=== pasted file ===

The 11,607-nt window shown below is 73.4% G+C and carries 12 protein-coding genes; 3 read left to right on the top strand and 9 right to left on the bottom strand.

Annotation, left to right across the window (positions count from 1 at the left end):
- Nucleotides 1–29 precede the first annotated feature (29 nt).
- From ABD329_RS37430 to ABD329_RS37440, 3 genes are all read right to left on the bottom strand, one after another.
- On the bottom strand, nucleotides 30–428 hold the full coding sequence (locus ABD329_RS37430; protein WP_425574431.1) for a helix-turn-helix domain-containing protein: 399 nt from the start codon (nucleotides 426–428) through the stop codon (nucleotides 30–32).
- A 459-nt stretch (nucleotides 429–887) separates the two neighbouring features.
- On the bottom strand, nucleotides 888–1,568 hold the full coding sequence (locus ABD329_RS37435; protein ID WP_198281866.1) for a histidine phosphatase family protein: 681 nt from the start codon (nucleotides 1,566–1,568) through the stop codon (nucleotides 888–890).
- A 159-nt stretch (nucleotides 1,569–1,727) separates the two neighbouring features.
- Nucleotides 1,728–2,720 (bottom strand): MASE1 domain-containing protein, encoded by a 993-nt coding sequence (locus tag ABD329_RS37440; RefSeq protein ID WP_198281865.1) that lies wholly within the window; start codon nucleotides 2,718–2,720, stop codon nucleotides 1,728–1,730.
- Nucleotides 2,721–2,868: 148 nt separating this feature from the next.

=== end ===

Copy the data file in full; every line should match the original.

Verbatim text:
The 11,607-nt window shown below is 73.4% G+C and carries 12 protein-coding genes; 3 read left to right on the top strand and 9 right to left on the bottom strand.

Annotation, left to right across the window (positions count from 1 at the left end):
- Nucleotides 1–29 precede the first annotated feature (29 nt).
- From ABD329_RS37430 to ABD329_RS37440, 3 genes are all read right to left on the bottom strand, one after another.
- On the bottom strand, nucleotides 30–428 hold the full coding sequence (locus ABD329_RS37430; protein WP_425574431.1) for a helix-turn-helix domain-containing protein: 399 nt from the start codon (nucleotides 426–428) through the stop codon (nucleotides 30–32).
- A 459-nt stretch (nucleotides 429–887) separates the two neighbouring features.
- On the bottom strand, nucleotides 888–1,568 hold the full coding sequence (locus ABD329_RS37435; protein ID WP_198281866.1) for a histidine phosphatase family protein: 681 nt from the start codon (nucleotides 1,566–1,568) through the stop codon (nucleotides 888–890).
- A 159-nt stretch (nucleotides 1,569–1,727) separates the two neighbouring features.
- Nucleotides 1,728–2,720 (bottom strand): MASE1 domain-containing protein, encoded by a 993-nt coding sequence (locus tag ABD329_RS37440; RefSeq protein ID WP_198281865.1) that lies wholly within the window; start codon nucleotides 2,718–2,720, stop codon nucleotides 1,728–1,730.
- Nucleotides 2,721–2,868: 148 nt separating this feature from the next.